Distinguishing optic disc drusen from papilloedemaBMJ 2008; 337 doi: http://dx.doi.org/10.1136/bmj.a2360 (Published 10 November 2008) Cite this as: BMJ 2008;337:a2360
- Kuang Hu, specialty registrar,
- Alison Davis, consultant,
- Eoin O’Sullivan, consultant
- 1Department of Ophthalmology, Mayday University Hospital, Croydon CR7 7YE
- Correspondence to: K Hu
- Accepted 7 July 2008
We report a patient with optic disc drusen, a common anomaly that may mimic papilloedema (swelling of the optic discs as a result of raised intracranial pressure). We suggest that optic disc drusen (globular collections of calcific material in the optic nerve head1) should be considered routinely in the differential diagnosis of bilateral optic disc swelling. Although optic disc drusen may coexist with papilloedema,2 awareness of the former will help to direct appropriate investigations and management.
A 6 year old girl was referred urgently to our ophthalmology department with a one month history of headache and the finding of swollen optic discs in both eyes. The referring optometrist was concerned that the patient might have papilloedema.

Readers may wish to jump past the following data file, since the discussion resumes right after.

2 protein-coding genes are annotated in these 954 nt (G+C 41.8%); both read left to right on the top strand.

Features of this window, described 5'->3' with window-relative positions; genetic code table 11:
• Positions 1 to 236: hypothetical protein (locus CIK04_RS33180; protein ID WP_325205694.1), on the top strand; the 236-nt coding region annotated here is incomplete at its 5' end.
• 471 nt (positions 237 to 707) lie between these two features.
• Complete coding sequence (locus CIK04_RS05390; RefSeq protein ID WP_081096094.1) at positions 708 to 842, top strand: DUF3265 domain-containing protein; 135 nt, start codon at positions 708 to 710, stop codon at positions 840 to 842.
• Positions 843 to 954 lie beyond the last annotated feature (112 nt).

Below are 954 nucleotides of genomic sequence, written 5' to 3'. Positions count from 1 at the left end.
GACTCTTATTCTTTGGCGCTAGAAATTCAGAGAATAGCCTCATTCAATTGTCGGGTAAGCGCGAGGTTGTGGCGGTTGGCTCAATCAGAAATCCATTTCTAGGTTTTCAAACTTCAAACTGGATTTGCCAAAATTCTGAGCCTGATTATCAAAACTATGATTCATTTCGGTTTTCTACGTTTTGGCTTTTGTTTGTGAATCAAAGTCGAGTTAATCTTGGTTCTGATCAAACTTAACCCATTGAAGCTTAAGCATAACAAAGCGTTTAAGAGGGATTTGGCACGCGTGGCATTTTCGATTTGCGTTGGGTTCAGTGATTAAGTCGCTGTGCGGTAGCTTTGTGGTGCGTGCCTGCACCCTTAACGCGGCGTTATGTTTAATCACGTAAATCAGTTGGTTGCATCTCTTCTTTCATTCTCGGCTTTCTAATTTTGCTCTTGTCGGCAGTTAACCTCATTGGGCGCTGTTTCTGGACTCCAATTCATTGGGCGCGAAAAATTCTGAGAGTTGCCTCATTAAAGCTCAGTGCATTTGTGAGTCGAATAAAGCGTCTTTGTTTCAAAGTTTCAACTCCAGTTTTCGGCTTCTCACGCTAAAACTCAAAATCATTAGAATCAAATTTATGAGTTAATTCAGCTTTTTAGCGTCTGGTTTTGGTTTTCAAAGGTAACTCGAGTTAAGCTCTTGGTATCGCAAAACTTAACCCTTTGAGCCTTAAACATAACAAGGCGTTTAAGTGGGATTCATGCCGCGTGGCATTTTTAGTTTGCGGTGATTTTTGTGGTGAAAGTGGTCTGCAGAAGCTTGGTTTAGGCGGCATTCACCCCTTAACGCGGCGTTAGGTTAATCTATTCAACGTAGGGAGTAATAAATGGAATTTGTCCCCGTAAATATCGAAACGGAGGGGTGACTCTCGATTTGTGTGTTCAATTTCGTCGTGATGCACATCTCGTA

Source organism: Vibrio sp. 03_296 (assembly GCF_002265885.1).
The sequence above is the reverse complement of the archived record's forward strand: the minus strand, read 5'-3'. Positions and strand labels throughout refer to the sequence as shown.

The patient reported that her headache was intermittent, frontal, and associated with nausea. She denied vomiting or visual problems, including transient visual obscurations (sudden blanking of vision lasting seconds) and double vision. Apart from wearing glasses with a small hyperopic prescription, she had no previous ophthalmic or medical history of note. She was not taking any medication.
On examination, her pupils were dilated after pharmacological dilatation by the referring optometrist. Consistent with the expected effect of pupillary dilatation, the visual acuity with glasses was 6/9 in each eye. She had no visual field defect to confrontation, and colour vision was normal. Ocular movements were full, and the rest of the cranial nerve examination was unremarkable. Funduscopy showed swollen optic discs in both eyes, with anomalous branching of the retinal vasculature (fig 1⇓). We started investigations to determine whether optic disc drusen were present. …
Log in using your username and password
Log in through your institution
Register for a free trial to thebmj.com to receive unlimited access to all content on thebmj.com for 14 days.
Sign up for a free trial